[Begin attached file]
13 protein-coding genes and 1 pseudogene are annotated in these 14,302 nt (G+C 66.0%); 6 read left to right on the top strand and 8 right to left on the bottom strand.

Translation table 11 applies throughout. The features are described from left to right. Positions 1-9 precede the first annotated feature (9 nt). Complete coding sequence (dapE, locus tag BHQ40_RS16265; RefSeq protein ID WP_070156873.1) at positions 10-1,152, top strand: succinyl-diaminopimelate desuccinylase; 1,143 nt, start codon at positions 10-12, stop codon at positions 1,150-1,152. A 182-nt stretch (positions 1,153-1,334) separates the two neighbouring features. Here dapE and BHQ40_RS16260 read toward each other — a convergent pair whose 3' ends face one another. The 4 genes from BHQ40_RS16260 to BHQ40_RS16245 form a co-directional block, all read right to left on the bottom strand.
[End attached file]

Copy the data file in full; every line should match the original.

13 protein-coding genes and 1 pseudogene are annotated in these 14,302 nt (G+C 66.0%); 6 read left to right on the top strand and 8 right to left on the bottom strand.

Translation table 11 applies throughout. The features are described from left to right. Positions 1-9 precede the first annotated feature (9 nt). Complete coding sequence (dapE, locus tag BHQ40_RS16265; RefSeq protein ID WP_070156873.1) at positions 10-1,152, top strand: succinyl-diaminopimelate desuccinylase; 1,143 nt, start codon at positions 10-12, stop codon at positions 1,150-1,152. A 182-nt stretch (positions 1,153-1,334) separates the two neighbouring features. Here dapE and BHQ40_RS16260 read toward each other — a convergent pair whose 3' ends face one another. The 4 genes from BHQ40_RS16260 to BHQ40_RS16245 form a co-directional block, all read right to left on the bottom strand.